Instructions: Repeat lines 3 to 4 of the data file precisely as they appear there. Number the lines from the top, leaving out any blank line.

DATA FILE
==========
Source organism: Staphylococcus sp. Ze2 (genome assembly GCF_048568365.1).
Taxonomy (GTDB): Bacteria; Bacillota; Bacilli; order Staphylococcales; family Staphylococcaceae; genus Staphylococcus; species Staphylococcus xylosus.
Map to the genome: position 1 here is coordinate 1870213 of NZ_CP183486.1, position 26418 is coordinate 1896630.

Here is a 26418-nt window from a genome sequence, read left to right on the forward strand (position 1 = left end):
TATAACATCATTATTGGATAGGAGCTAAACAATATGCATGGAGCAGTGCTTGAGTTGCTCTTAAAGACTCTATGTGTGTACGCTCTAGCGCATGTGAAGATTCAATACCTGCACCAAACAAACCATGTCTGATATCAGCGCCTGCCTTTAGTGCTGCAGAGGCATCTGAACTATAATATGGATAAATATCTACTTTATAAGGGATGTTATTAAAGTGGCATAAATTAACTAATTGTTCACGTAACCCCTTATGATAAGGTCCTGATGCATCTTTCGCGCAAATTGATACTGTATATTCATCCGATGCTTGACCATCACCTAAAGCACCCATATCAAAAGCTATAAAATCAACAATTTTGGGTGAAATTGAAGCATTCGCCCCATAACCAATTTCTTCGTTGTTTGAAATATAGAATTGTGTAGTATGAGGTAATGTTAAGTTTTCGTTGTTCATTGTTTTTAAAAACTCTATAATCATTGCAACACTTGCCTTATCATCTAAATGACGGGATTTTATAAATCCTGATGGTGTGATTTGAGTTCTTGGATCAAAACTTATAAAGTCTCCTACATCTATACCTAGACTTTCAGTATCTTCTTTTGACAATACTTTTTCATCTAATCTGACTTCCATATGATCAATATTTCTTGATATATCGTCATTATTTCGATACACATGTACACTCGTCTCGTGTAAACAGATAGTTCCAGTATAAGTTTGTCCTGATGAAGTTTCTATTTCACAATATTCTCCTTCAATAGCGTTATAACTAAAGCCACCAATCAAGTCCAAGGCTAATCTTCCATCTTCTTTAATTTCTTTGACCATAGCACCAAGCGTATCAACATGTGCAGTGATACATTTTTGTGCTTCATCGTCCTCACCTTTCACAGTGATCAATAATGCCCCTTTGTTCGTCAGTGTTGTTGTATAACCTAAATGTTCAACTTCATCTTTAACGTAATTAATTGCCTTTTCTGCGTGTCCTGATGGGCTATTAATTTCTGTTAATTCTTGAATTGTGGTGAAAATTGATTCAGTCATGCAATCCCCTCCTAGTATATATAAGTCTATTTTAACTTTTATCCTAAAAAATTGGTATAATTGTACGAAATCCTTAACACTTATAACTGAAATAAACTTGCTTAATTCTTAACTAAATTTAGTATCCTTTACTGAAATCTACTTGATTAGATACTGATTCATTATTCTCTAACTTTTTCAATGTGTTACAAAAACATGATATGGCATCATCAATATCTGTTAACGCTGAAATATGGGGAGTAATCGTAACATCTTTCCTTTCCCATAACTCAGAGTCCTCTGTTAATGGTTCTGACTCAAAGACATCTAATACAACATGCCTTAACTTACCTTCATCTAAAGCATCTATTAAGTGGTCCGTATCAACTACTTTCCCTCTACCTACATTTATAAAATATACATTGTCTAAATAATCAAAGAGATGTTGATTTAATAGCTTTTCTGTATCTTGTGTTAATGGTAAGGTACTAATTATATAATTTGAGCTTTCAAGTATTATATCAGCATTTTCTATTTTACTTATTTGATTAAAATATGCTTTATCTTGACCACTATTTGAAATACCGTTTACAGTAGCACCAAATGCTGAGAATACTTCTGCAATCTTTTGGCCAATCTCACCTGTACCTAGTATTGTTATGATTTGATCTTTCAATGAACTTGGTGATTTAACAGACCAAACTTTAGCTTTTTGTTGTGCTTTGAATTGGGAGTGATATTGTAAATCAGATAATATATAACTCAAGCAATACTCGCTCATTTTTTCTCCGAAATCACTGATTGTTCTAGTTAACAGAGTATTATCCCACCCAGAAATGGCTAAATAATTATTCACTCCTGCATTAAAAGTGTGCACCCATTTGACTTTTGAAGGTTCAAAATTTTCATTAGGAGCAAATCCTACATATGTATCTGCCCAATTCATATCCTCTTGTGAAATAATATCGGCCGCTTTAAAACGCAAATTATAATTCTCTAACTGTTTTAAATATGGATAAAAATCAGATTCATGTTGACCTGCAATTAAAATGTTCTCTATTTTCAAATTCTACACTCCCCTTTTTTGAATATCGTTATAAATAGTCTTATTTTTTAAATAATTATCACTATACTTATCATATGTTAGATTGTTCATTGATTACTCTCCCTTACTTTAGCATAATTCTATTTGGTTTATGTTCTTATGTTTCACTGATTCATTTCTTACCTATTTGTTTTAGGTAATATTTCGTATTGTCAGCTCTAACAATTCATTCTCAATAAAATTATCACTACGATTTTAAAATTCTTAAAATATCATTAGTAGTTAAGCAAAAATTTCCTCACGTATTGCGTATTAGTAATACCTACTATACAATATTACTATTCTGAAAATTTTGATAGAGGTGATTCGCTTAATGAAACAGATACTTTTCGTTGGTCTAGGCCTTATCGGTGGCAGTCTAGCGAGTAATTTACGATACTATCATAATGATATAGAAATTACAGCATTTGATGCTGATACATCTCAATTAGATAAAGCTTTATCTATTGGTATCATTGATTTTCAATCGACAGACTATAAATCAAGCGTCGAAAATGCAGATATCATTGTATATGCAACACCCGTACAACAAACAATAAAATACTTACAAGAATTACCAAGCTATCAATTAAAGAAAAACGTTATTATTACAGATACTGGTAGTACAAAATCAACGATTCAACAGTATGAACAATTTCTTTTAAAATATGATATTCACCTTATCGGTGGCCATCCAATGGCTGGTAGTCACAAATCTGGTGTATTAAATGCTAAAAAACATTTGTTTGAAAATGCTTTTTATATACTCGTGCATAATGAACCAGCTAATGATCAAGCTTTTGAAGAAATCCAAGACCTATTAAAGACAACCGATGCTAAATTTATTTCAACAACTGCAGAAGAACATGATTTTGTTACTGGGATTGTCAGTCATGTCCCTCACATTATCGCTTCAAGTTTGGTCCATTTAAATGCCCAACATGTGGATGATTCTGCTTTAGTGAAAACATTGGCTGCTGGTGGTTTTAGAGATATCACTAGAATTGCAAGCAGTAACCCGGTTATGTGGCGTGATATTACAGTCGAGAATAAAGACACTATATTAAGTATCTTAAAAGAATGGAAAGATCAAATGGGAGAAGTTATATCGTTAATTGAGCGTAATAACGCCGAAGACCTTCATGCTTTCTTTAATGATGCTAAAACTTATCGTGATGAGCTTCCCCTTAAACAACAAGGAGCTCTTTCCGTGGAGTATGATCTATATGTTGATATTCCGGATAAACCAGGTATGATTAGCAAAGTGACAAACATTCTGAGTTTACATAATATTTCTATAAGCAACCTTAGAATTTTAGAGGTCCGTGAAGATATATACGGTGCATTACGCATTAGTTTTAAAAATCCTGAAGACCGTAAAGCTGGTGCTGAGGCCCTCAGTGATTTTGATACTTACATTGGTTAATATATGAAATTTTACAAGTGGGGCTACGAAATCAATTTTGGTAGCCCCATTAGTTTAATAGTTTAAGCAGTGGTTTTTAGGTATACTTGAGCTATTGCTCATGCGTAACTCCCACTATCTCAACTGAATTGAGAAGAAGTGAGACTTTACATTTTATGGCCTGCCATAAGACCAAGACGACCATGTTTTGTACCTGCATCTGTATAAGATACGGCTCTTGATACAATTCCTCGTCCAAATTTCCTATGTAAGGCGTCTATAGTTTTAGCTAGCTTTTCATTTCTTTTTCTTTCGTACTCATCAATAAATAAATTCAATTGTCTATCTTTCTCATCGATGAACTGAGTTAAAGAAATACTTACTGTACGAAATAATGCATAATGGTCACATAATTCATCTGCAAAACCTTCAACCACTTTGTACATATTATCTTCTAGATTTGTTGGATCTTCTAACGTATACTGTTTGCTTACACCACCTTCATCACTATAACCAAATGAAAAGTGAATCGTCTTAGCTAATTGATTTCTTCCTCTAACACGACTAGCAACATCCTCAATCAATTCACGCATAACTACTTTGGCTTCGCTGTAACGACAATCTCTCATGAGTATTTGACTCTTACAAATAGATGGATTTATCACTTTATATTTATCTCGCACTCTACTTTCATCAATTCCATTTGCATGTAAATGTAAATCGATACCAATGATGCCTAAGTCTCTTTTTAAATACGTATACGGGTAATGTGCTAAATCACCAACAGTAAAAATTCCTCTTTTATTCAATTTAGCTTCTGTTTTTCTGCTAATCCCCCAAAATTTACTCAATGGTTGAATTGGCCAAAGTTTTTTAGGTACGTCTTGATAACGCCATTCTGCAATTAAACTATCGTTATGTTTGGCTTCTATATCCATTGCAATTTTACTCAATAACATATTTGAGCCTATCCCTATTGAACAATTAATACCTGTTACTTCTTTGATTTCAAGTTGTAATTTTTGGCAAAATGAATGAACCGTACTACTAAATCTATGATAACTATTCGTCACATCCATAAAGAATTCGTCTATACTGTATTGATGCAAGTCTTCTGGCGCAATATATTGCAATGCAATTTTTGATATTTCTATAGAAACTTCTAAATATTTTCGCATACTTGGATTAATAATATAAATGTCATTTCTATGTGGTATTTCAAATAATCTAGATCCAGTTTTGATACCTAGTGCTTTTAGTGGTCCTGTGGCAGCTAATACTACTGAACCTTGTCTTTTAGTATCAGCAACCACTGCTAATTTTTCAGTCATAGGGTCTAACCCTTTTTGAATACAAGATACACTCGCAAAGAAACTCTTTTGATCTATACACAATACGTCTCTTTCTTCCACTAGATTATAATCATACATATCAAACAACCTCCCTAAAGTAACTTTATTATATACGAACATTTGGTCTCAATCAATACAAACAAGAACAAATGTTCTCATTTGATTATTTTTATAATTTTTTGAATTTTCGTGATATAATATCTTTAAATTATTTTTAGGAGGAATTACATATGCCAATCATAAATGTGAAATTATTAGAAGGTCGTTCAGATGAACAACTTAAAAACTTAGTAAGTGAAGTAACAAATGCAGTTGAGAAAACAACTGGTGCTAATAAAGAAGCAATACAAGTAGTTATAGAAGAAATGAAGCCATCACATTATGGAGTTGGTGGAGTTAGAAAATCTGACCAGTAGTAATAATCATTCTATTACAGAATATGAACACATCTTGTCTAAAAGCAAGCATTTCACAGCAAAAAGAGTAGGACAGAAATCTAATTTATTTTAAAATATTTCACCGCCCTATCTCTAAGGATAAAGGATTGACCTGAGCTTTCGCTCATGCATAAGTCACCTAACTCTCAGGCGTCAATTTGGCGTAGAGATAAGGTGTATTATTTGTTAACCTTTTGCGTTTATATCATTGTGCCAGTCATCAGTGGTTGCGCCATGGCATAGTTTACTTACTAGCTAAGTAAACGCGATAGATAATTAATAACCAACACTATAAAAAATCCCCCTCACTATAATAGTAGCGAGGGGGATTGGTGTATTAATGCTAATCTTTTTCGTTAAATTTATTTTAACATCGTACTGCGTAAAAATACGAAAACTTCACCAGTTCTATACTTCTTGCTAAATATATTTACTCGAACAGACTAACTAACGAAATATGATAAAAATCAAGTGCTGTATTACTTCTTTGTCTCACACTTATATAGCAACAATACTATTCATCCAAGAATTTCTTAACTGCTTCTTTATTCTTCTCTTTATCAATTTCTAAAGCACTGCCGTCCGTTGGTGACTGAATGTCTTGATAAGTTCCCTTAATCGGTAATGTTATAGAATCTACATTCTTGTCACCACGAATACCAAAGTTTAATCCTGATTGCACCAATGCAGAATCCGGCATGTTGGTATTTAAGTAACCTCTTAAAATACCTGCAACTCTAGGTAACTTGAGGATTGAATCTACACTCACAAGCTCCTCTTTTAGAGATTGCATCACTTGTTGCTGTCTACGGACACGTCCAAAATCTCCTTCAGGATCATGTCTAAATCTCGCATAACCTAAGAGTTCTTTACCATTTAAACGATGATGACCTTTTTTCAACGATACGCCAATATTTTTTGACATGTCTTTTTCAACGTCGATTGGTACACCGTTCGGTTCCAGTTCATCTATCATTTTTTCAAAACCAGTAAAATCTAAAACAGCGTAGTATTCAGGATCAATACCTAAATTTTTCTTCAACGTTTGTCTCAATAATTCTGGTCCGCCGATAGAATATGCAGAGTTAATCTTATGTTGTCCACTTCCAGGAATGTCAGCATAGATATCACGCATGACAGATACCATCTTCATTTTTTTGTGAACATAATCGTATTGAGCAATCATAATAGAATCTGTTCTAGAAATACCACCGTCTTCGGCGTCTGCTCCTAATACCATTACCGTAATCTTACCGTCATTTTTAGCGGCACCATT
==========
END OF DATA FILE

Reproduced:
Map to the genome: position 1 here is coordinate 1870213 of NZ_CP183486.1, position 26418 is coordinate 1896630.

Here is a 26418-nt window from a genome sequence, read left to right on the forward strand (position 1 = left end):